An aide to Iran’s Ayatollah Khamenei has been quoted today vowing revenge against Israel for the assassination of Iranian Revolutionary Guard (IRG) Gen. Hassan Shateri, who operated in Syria and Lebanon under the alias of Hesam Khoshnevis.
Shateri was killed earlier this month, however the method of his assassination and by precisely whom, is shrouded in mystery and conflicting stories from Syrian rebels, the Syrian government and Iran.
Iran accuses Israel, but provides no details as to what their accusation is based on; only saying that Syrian rebels were the trigger men. Israel has not commented at all on the killing. Iran’s version of the story is that the general was “martyred on his way from Damascus to Beirut by mercenaries.”
Shateri’s military resume begins with the 1980-88 Iran-Iraq War; where he served as an engineer and carries on into Iranian clandestine operations in Afghanistan before going to Lebanon to oversee the training of Hezbollah terrorists. At some point after the civil war in Syria escalated the general took his talents along with several Hezbollah terror cells to support the government of Pres. Bashar al-Assad in Damascus.
For Iran to simultaneously blame Syrian rebels for the assassination while maintaining Israel was involved, likely means that Iran believes the two entities collaborated in the effort. The Free Syrian Army (FSA) has stated that Shateri was killed in the Jan. 30 Israeli airstrike on a border town where Hezbollah maintains a major base.
According to the FSA, these details were not disclosed immediately afterward because it would have “incurred consequences”. Israel acknowledges making an airstrike on a convoy in the area. That convoy was carrying Russian built SA-17 surface-to-air missiles from Syrian to Hezbollah control and would have been a threat to Israeli air superiority over Hezbollah controlled southern Lebanon.
If Iran was involved in that transfer of SA-17 missiles then the general would likely have overseen that operation. And that alone is more revealing of Iran’s involvement in the and on which side of the Syrian conflict than is generally believed in the West.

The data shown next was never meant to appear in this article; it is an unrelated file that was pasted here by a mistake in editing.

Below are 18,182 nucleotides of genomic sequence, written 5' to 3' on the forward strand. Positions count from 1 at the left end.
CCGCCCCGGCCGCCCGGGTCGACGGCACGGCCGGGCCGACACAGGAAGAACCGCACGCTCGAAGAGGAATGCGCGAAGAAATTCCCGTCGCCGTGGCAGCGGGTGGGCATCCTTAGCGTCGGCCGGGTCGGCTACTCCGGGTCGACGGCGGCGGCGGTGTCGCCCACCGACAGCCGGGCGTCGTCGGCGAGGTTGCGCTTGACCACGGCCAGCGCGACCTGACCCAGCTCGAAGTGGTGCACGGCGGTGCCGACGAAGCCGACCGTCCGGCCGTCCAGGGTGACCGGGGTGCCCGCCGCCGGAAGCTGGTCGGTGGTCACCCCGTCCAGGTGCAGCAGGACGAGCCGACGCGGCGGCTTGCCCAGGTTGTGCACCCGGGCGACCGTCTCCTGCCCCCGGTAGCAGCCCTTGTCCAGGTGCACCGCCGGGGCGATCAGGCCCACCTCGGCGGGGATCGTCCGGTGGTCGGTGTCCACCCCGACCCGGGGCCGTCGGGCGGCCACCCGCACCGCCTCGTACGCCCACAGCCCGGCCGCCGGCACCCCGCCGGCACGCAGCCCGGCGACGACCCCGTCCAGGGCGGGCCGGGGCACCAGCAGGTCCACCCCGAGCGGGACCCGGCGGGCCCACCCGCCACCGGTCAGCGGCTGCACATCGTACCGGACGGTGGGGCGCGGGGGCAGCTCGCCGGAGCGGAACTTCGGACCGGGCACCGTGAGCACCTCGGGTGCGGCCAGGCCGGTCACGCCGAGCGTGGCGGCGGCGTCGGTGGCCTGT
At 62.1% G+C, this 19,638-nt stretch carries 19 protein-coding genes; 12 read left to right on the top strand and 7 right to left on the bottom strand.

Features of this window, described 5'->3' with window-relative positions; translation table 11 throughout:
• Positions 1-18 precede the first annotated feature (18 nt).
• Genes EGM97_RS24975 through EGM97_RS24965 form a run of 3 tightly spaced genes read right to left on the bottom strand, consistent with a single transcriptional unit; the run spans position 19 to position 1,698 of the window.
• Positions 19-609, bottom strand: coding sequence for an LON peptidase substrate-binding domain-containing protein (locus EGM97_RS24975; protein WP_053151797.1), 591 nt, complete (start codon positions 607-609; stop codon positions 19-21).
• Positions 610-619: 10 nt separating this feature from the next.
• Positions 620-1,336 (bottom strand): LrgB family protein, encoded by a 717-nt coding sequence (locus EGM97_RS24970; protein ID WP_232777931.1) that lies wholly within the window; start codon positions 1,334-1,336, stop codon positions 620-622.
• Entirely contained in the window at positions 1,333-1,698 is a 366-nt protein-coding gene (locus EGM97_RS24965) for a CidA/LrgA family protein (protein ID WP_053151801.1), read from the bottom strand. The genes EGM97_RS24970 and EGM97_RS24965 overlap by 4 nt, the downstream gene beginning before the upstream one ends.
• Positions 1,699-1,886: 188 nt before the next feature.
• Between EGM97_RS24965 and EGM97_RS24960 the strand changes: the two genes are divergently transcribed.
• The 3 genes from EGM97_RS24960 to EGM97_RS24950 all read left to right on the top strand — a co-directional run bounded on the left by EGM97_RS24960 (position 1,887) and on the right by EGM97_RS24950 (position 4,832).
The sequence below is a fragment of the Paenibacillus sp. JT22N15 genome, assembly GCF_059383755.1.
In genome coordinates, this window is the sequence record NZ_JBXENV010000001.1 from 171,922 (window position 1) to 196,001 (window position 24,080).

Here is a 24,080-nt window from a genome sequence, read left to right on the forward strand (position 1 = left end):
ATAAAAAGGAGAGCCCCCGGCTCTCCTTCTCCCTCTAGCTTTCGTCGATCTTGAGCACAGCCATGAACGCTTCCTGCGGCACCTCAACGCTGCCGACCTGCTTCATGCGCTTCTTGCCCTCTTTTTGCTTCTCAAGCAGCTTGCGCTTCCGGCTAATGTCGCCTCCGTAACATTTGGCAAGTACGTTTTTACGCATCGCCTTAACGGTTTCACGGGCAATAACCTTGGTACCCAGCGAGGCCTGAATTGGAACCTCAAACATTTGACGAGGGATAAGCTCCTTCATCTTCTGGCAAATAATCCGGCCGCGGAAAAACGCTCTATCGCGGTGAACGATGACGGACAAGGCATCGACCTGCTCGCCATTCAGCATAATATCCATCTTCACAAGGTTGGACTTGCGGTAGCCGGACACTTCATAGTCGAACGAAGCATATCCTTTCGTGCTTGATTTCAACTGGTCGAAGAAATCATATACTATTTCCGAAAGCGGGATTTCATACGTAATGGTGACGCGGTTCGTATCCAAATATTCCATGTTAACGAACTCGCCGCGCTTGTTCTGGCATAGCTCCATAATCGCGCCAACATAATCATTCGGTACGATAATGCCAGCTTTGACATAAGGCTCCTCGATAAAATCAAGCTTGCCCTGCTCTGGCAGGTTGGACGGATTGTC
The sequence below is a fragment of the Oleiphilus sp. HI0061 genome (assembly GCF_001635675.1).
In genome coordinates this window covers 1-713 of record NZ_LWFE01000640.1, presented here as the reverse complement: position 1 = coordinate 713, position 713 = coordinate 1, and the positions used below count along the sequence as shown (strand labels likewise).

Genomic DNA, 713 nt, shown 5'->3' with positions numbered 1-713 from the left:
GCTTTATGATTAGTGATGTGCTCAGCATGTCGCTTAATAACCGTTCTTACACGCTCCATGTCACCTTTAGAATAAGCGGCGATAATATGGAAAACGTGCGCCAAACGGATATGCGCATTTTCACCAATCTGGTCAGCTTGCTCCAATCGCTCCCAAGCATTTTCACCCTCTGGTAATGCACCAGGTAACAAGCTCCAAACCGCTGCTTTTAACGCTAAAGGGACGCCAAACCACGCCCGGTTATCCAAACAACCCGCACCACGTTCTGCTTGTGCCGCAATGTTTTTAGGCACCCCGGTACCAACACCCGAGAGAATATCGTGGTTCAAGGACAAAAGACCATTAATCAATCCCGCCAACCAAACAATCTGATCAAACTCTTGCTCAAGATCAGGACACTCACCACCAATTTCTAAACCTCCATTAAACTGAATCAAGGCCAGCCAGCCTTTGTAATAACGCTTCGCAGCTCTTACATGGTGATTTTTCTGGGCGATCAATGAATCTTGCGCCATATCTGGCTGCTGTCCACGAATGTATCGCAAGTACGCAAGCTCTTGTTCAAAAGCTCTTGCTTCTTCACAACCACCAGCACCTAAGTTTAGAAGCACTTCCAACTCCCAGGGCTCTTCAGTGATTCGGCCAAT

It was already suspected that Iranian Revolutionary Guards were operating in Syria in support of the Assad regime, a key ally of Iran in the Levant. The general’s death involved in an operation such the SA-17 transfer would expose to open daylight that Iran is heavily involved with a direct stake in Assad’s survival and his retention of power.
Many Western experts and the fringe ‘Islarmist media’ in America have maintained since the first protests in Tunisia that the entire Arab Spring movement and Syria’s rebellion against Assad were the result of a grand master plan hatched in Tehran and carried out by al-Qaida; a flawed belief which even Pres. Assad has seized on labeling all things ‘rebellious’ as a terrorist plot.
These suppositions totally ignore many facts on the ground during and since the Arab Spring and in the Levant in general. The most glaring of which is the Assad dynasty’s decades long support of terror groups as a tool of their foreign policy.
However, the biggest bombshell that may yet surface from the Iranian general’s death may be that there was cooperation between the Syrian opposition and Israeli intelligence. It’s not impossible to imagine given the threat to both posed by Syrian WMD.
Syrian rebels may well have provided intelligence on movement of Syrian WMD and SA-17’s in exchange for Israel taking out the Iranian general who more than any Syrian commander has been the largest threat to Syrian rebel forces.
Another wildcard is Turkey’s intelligence service, the MIT. Syrian WMD is just as much of a threat to Turkey as to anyone else in opposition to the Assad regime; and the two nations have already come to blows briefly on more than one occasion due to the Syrian Civil War.
The loudest howls of protest against Israel’s airstrike in Syria came not from Bashar Assad, but from Assad’s second most bitter foreign enemy, Turkish Prime Minister Recep Tayyip Erdogan.